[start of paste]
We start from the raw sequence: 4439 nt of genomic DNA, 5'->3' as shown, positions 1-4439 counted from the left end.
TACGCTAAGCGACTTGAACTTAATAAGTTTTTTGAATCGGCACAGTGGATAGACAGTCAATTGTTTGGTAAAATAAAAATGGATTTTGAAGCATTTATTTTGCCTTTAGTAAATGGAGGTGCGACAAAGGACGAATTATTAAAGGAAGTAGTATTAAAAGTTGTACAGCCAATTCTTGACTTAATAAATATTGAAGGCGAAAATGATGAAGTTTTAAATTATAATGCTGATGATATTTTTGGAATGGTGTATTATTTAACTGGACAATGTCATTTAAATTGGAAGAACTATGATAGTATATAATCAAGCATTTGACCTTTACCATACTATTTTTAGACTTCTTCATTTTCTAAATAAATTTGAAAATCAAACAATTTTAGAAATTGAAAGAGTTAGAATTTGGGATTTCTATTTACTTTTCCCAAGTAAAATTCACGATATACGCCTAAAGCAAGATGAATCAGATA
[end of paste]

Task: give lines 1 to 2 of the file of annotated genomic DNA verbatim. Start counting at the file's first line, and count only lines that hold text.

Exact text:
We start from the raw sequence: 4439 nt of genomic DNA, 5'->3' as shown, positions 1-4439 counted from the left end.
TACGCTAAGCGACTTGAACTTAATAAGTTTTTTGAATCGGCACAGTGGATAGACAGTCAATTGTTTGGTAAAATAAAAATGGATTTTGAAGCATTTATTTTGCCTTTAGTAAATGGAGGTGCGACAAAGGACGAATTATTAAAGGAAGTAGTATTAAAAGTTGTACAGCCAATTCTTGACTTAATAAATATTGAAGGCGAAAATGATGAAGTTTTAAATTATAATGCTGATGATATTTTTGGAATGGTGTATTATTTAACTGGACAATGTCATTTAAATTGGAAGAACTATGATAGTATATAATCAAGCATTTGACCTTTACCATACTATTTTTAGACTTCTTCATTTTCTAAATAAATTTGAAAATCAAACAATTTTAGAAATTGAAAGAGTTAGAATTTGGGATTTCTATTTACTTTTCCCAAGTAAAATTCACGATATACGCCTAAAGCAAGATGAATCAGATA